Old vs new Retweets and why I made the RT button

Yesterday I posted a hack which adds an old style RT button to the new Twitter website. Here’s the full post on what it is, and why I did it.

‘new’ retweets

Twitter re-invented the community-bred retweet function over a year ago. The reasons for this are debatable and people tend to have personal preferences on the issue. Personally I think they did it for two reasons: To improve data integrity, and to lower the barriers for participation for new users. Twitter are making bold moves to conquer the ‘mainstream’ and making it easier to contribute content is important – Look no further than Facebook’s like button, to understand that.

Regardless of your personal preference, the fact is that Twitter don’t have control over every desktop and mobile client out there. (well, not yet). The problem for Twitter is how to ensure that data is put into their system the way they want it.

Personally, I’m old school

As a Twitter user (not as a developer) I prefer the old style RT. Why? Because I am selfish and vain. I want to add my own comment to the content I am forwarding on. I’m not sharing it with you entirely for your own good (selfish) – I want you to know what I think about it too. I also want to be notified when I’m retweeted (vain), and I want to know what you think about it too.

I also think the old style RT is an important part of the Twitter subculture, something that I feel will die out if Twitter truly conquer the mainstream.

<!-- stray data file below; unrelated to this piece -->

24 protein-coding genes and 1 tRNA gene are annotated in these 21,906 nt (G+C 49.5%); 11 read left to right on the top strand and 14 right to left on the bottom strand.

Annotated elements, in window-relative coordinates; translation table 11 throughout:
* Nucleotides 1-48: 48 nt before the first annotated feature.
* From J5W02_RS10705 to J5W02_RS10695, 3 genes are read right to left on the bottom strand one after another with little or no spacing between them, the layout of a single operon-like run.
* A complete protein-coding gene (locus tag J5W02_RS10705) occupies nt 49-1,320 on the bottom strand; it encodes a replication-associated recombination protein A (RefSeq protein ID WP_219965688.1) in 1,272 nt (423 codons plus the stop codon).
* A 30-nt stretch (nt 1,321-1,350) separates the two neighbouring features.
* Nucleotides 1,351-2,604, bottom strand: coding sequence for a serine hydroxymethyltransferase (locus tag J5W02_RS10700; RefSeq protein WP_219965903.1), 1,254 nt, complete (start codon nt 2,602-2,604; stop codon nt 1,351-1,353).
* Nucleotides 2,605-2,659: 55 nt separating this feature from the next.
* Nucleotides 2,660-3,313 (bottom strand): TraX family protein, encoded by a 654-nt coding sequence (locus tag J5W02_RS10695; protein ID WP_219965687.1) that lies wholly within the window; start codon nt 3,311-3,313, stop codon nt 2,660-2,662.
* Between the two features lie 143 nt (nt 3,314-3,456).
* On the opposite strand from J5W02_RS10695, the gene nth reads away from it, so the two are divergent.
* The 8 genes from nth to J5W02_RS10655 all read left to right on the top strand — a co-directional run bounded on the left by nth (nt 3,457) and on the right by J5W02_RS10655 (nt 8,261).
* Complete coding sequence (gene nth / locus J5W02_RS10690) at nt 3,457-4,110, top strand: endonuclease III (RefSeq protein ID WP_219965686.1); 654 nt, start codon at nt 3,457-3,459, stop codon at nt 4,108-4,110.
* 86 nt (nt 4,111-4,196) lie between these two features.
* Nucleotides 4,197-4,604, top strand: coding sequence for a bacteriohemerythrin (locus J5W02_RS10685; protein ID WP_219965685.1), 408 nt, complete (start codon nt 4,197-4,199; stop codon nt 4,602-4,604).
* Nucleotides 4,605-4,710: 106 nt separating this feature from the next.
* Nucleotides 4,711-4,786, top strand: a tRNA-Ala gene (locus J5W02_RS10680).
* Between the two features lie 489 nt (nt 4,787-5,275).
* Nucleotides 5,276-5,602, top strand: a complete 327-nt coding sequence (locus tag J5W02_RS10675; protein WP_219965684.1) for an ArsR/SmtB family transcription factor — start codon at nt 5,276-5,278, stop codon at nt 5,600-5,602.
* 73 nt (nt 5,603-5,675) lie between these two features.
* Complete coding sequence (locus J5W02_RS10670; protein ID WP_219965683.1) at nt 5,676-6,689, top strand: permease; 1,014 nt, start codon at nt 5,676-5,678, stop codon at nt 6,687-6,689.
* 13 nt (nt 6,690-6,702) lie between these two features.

Tweetie screenshot

‘new’ twitter

The new twitter.com website has no UI elements to support the old style RT. (For the record, the old site doesn’t either). Performing an old style RT is made hard – or at least deliberately omitted as a feature.

The official iPhone client has a “Quote tweet” button, possibly a throw back to its independence as Tweetie 2. I’m interested to see whether Twitter add a “Quote tweet” button to twitter.com, or whether they remove it from the iPhone client.

I see no reason why users’ preferences can’t be facilitated, as well has Twitter’s own requirements. Perhaps the retweet model will shift again.

‘RT’ button

So, if you’re using the new Twitter and finding yourself annoyed that the UI is telling you how to use the service, then try out my button.

It is a JavaScript bookmarklet. This means it runs JavaScript code on the page you are viewing when you click it in your toolbar. It loads a script from an external source, so I can update that without you having to reinstall the button.

Be wary of installing JavaScript bookmarklets from untrusted sources. If you want to examine the uncompressed source code, it appears below –

3 thoughts on “Old vs new Retweets and why I made the RT button”

  1. I haven’t got access to a machine running IE so I’m not sure what’s happening there. Maybe the selector is a bit too heavy for IE?

  2. Thanks.
    I wasn’t happy with the setInterval, but the .live function creates an awful delay on IE when rolling over. Might have to rethink a bit

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